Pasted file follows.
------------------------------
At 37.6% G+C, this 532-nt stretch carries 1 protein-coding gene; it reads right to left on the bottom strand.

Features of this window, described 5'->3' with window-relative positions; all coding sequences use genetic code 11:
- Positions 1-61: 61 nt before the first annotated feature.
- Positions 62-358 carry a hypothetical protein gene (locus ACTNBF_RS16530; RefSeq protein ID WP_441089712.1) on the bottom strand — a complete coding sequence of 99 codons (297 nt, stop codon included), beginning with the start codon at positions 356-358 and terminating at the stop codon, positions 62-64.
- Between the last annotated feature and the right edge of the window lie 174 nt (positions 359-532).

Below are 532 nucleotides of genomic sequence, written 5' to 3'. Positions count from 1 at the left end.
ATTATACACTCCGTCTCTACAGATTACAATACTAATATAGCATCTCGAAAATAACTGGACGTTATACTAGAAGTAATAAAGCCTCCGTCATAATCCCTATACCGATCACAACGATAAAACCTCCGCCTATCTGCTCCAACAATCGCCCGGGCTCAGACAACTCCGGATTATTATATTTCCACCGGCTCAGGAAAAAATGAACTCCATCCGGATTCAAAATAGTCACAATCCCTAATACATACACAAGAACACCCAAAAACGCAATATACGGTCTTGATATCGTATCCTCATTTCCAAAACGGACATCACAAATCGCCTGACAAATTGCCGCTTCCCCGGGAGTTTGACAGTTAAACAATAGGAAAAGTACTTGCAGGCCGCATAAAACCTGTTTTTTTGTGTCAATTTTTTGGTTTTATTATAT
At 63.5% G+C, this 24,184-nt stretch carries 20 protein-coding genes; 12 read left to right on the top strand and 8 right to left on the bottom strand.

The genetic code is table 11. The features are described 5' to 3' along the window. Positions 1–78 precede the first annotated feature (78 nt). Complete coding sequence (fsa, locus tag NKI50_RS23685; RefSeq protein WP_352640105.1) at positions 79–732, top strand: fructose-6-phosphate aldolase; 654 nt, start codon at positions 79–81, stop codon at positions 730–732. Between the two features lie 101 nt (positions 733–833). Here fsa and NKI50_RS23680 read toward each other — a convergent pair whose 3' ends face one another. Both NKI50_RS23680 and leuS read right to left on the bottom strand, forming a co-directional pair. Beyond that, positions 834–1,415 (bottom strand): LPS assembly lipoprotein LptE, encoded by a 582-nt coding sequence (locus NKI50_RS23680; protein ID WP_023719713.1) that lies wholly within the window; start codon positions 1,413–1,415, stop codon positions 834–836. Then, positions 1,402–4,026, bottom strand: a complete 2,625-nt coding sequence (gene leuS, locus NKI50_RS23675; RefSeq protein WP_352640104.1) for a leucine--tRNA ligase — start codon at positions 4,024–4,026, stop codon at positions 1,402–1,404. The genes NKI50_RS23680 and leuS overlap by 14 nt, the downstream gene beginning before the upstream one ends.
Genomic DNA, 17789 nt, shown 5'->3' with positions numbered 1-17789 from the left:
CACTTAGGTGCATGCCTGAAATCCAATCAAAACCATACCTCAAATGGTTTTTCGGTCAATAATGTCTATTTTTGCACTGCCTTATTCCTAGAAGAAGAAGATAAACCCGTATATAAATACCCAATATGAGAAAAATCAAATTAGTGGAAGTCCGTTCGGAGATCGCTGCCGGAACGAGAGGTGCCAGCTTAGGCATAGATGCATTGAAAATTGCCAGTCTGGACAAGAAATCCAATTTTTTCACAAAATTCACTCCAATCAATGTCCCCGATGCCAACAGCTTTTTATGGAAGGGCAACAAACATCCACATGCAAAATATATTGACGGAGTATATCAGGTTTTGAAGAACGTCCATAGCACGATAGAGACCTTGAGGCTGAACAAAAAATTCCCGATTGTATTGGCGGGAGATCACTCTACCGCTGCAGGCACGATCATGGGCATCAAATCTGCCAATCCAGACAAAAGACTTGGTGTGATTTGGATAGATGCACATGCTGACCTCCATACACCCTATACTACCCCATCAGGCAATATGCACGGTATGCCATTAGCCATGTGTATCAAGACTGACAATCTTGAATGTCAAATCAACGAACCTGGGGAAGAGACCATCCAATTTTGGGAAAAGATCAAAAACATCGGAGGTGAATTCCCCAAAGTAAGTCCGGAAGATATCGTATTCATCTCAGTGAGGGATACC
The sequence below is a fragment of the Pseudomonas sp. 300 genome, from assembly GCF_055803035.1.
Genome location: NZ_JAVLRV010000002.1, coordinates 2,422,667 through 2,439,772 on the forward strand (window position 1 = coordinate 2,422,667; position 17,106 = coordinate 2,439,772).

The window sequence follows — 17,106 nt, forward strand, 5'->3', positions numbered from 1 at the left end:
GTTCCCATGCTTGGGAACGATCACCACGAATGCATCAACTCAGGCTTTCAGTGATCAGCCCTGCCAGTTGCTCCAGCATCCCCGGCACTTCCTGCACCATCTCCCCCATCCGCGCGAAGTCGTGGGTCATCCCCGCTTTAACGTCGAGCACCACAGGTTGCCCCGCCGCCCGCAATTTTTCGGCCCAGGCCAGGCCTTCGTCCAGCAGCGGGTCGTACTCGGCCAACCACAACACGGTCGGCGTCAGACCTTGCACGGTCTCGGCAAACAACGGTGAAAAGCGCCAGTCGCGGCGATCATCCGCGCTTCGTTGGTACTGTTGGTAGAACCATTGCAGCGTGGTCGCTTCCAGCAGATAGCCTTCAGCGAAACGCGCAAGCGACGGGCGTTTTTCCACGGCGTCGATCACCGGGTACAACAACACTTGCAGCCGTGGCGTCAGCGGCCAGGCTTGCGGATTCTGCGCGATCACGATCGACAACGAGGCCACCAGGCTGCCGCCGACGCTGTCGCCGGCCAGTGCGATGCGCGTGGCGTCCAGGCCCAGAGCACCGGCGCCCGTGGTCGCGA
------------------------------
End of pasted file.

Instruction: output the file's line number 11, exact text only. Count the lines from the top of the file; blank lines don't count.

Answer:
CACTTAGGTGCATGCCTGAAATCCAATCAAAACCATACCTCAAATGGTTTTTCGGTCAATAATGTCTATTTTTGCACTGCCTTATTCCTAGAAGAAGAAGATAAACCCGTATATAAATACCCAATATGAGAAAAATCAAATTAGTGGAAGTCCGTTCGGAGATCGCTGCCGGAACGAGAGGTGCCAGCTTAGGCATAGATGCATTGAAAATTGCCAGTCTGGACAAGAAATCCAATTTTTTCACAAAATTCACTCCAATCAATGTCCCCGATGCCAACAGCTTTTTATGGAAGGGCAACAAACATCCACATGCAAAATATATTGACGGAGTATATCAGGTTTTGAAGAACGTCCATAGCACGATAGAGACCTTGAGGCTGAACAAAAAATTCCCGATTGTATTGGCGGGAGATCACTCTACCGCTGCAGGCACGATCATGGGCATCAAATCTGCCAATCCAGACAAAAGACTTGGTGTGATTTGGATAGATGCACATGCTGACCTCCATACACCCTATACTACCCCATCAGGCAATATGCACGGTATGCCATTAGCCATGTGTATCAAGACTGACAATCTTGAATGTCAAATCAACGAACCTGGGGAAGAGACCATCCAATTTTGGGAAAAGATCAAAAACATCGGAGGTGAATTCCCCAAAGTAAGTCCGGAAGATATCGTATTCATCTCAGTGAGGGATACC